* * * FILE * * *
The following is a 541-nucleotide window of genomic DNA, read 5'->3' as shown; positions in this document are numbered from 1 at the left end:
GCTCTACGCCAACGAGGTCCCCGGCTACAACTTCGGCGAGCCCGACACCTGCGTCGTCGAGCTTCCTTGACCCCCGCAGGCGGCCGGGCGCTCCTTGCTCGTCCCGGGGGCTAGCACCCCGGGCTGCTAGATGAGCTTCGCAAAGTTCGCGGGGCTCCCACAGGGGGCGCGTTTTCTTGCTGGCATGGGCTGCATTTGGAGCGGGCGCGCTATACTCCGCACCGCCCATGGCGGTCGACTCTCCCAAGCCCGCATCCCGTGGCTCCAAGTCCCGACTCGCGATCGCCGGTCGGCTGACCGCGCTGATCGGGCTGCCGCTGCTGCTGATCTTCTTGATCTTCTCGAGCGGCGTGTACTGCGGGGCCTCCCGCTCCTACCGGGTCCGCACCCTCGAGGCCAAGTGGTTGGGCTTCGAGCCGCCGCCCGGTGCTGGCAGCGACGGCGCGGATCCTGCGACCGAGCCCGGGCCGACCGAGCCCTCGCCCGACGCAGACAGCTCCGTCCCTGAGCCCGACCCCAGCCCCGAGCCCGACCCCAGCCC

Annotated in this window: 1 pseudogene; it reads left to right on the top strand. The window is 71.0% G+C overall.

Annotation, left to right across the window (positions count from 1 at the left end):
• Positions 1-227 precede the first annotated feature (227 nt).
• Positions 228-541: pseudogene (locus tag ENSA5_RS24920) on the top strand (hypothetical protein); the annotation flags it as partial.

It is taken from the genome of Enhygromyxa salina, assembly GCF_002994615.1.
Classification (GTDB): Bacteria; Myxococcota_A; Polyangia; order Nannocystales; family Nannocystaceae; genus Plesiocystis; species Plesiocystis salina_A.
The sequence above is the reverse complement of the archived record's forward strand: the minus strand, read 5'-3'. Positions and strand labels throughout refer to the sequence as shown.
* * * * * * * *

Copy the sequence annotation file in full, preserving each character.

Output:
The following is a 541-nucleotide window of genomic DNA, read 5'->3' as shown; positions in this document are numbered from 1 at the left end:
GCTCTACGCCAACGAGGTCCCCGGCTACAACTTCGGCGAGCCCGACACCTGCGTCGTCGAGCTTCCTTGACCCCCGCAGGCGGCCGGGCGCTCCTTGCTCGTCCCGGGGGCTAGCACCCCGGGCTGCTAGATGAGCTTCGCAAAGTTCGCGGGGCTCCCACAGGGGGCGCGTTTTCTTGCTGGCATGGGCTGCATTTGGAGCGGGCGCGCTATACTCCGCACCGCCCATGGCGGTCGACTCTCCCAAGCCCGCATCCCGTGGCTCCAAGTCCCGACTCGCGATCGCCGGTCGGCTGACCGCGCTGATCGGGCTGCCGCTGCTGCTGATCTTCTTGATCTTCTCGAGCGGCGTGTACTGCGGGGCCTCCCGCTCCTACCGGGTCCGCACCCTCGAGGCCAAGTGGTTGGGCTTCGAGCCGCCGCCCGGTGCTGGCAGCGACGGCGCGGATCCTGCGACCGAGCCCGGGCCGACCGAGCCCTCGCCCGACGCAGACAGCTCCGTCCCTGAGCCCGACCCCAGCCCCGAGCCCGACCCCAGCCC

Annotated in this window: 1 pseudogene; it reads left to right on the top strand. The window is 71.0% G+C overall.

Annotation, left to right across the window (positions count from 1 at the left end):
• Positions 1-227 precede the first annotated feature (227 nt).
• Positions 228-541: pseudogene (locus tag ENSA5_RS24920) on the top strand (hypothetical protein); the annotation flags it as partial.

It is taken from the genome of Enhygromyxa salina, assembly GCF_002994615.1.
Classification (GTDB): Bacteria; Myxococcota_A; Polyangia; order Nannocystales; family Nannocystaceae; genus Plesiocystis; species Plesiocystis salina_A.
The sequence above is the reverse complement of the archived record's forward strand: the minus strand, read 5'-3'. Positions and strand labels throughout refer to the sequence as shown.